Devastating: Hills set to close around 700 shops with 4,500 staff to be affected
Around 4,500 jobs are at risk at William Hill after the bookmaking giant revealed plans to close 700 betting shops as a result of the government's clampdown on FOBTs, a move described by trade union Community as "devastating".
Consultation with affected staff has begun with shop closures set to start before the end of the year.
While the figure is less than the 900 shops previously guided, the shockwaves caused by the decision will hit racing in both Britain and Ireland with each betting shop paying around £30,000 per annum for the right to broadcast live sport, meaning a loss of up to £21 million in revenue for media rights holders, including racing.
Last year the government decided to cut the maximum stake on FOBTs, the gaming machines found in betting shops, to £2 from £100, describing them as a "social blight".
Politicians, campaigners and media had called for curbs on the machines which were blamed for fuelling problem gambling.
Revenues from FOBTs have become increasingly important to high street bookmakers, as they provided around £1.8 billion per annum in gross gambling yield – the amount retained by bookmakers after winnings had been paid out – and nearly 60 per cent of betting shop business.
A statement on Thursday morning from the bookmaker said: "William Hill has entered into a consultation process with retail colleagues over plans to close around 700 licensed betting offices.
"This follows the government’s decision to reduce the maximum stake on B2 gaming products to £2 on 1 April 2019. Since then the company has seen a significant fall in gaming machine revenues, in line with the guidance given when the government’s decision was announced in May 2018.
"A large number of redundancies is anticipated with 4,500 colleagues at risk. The group will look to apply voluntary redundancy and redeployment measures extensively and will be providing support to all colleagues throughout the process. Subject to the outcome of the consultation process, shop closures are likely to begin before the end of the year."
Further closures have not been ruled out by the bookmaker, who currently have 2,277 betting shops, but the 700 announced on Thursday will be the bulk of the reduction in numbers.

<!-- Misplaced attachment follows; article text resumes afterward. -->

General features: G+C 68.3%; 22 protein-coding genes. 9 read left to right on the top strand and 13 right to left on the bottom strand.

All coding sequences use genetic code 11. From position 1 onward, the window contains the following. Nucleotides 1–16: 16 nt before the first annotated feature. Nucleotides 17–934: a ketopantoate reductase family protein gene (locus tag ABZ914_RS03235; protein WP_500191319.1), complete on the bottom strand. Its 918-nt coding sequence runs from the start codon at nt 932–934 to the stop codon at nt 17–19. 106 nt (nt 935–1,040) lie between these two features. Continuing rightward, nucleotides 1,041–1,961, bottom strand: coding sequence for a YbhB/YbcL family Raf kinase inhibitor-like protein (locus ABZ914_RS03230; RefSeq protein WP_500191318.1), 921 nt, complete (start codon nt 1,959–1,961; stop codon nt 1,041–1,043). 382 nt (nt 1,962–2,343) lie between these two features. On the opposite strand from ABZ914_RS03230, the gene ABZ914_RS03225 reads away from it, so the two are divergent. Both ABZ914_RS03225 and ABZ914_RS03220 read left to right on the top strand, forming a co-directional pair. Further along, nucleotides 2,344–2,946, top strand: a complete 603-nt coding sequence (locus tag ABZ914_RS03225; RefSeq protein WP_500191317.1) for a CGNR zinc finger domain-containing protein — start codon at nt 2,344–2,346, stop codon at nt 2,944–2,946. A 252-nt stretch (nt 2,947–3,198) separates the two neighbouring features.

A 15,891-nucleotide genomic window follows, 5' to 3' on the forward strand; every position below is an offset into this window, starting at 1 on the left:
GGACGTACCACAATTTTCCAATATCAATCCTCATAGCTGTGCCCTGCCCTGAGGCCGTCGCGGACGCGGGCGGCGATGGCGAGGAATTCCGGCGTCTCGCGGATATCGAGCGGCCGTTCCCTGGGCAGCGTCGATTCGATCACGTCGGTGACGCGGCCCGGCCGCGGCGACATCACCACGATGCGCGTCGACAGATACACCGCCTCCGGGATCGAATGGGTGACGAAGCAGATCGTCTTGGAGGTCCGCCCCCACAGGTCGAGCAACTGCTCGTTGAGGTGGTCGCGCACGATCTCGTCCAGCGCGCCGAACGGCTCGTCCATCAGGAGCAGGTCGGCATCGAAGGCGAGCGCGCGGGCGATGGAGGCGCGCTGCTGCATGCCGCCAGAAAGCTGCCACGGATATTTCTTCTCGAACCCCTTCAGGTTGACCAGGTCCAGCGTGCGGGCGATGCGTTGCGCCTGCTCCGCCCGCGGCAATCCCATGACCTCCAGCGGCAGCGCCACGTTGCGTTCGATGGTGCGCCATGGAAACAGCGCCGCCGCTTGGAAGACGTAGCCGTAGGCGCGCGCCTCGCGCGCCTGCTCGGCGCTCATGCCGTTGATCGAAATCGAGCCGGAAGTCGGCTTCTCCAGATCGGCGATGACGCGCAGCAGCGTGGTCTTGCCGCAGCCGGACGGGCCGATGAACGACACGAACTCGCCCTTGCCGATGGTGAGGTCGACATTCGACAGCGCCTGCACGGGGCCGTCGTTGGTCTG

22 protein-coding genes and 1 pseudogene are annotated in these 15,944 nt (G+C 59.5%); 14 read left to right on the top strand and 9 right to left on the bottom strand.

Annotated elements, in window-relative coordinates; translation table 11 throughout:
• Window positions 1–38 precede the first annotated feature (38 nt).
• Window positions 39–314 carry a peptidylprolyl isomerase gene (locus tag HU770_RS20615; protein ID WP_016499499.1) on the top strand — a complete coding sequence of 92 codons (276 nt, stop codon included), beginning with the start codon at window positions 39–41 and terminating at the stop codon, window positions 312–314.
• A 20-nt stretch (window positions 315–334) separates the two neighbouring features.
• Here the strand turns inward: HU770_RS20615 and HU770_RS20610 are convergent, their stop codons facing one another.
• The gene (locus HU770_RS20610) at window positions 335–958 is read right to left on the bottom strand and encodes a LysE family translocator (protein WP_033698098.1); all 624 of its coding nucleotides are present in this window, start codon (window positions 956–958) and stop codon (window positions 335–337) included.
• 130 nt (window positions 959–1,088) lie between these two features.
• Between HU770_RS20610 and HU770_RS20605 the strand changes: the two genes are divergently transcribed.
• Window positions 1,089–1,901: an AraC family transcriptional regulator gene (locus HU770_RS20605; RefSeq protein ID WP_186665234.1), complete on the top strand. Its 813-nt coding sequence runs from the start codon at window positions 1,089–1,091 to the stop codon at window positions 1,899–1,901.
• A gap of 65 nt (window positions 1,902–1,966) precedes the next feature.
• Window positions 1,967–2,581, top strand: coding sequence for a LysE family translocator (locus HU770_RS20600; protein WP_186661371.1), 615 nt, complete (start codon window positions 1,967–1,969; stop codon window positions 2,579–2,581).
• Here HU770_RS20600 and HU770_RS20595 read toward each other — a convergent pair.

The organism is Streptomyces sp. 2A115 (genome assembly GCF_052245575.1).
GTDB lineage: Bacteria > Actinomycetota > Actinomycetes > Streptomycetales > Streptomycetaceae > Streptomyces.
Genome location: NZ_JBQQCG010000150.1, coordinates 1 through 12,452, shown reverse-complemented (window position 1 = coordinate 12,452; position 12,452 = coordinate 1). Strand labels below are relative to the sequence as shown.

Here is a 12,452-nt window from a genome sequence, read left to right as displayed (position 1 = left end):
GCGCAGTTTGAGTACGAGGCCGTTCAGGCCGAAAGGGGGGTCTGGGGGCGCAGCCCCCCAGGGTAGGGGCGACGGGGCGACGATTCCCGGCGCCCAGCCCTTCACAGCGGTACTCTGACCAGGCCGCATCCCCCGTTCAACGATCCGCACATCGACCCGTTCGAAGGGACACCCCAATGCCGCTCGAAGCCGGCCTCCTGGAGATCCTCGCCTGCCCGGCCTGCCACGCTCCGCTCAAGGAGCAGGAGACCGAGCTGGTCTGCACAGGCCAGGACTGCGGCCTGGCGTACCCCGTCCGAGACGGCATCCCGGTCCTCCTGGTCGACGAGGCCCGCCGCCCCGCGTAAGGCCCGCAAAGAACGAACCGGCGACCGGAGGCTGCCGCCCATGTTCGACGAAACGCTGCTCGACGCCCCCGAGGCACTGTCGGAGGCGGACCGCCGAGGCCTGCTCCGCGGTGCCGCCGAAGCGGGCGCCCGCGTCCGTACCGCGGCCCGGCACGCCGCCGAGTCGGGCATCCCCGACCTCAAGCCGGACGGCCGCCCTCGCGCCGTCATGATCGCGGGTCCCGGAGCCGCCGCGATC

Betting shop workers union Community described the news as "devastating". Operations director Tom Blenkinsop said: "We will be advising our members through the consultation process.
"William Hill should immediately engage with Community, so that their staff get additional support and advice during the consultation and all measures can be taken to minimise redundancies and find alternatives.
"The government also has a role to play and must look at what support they can offer to workers whose jobs are threatened as a consequence of changes to the law around FOBTs.
"Betting shops provide an important source of local employment and many of our members have served the company loyally for years. Workers don't deserve to be the victims of the changes happening in the industry as a result of either government policy or the significant shift towards online gambling."
GVC Holdings, the parent company of Ladbrokes Coral, has said that 900 of its betting shops are at risk of closure, while Betfred have said 400 to 500 shops from their retail estate could close.
British racing has estimated it could lose £40-60m in media rights income from betting shop closures. However, earlier this year Arena Racing Company's decision to pre-empt the impact of its expected loss of income by cutting prize-money led to conflict with horsemen, with boycotts organised at some Arc fixtures until a compromise was found.
Loss of media rights income comes at the same time as the sport has been hit by a shock reduction in levy income of £17m.
William Hill's share price ended Thursday up 0.7p at 164.4p.
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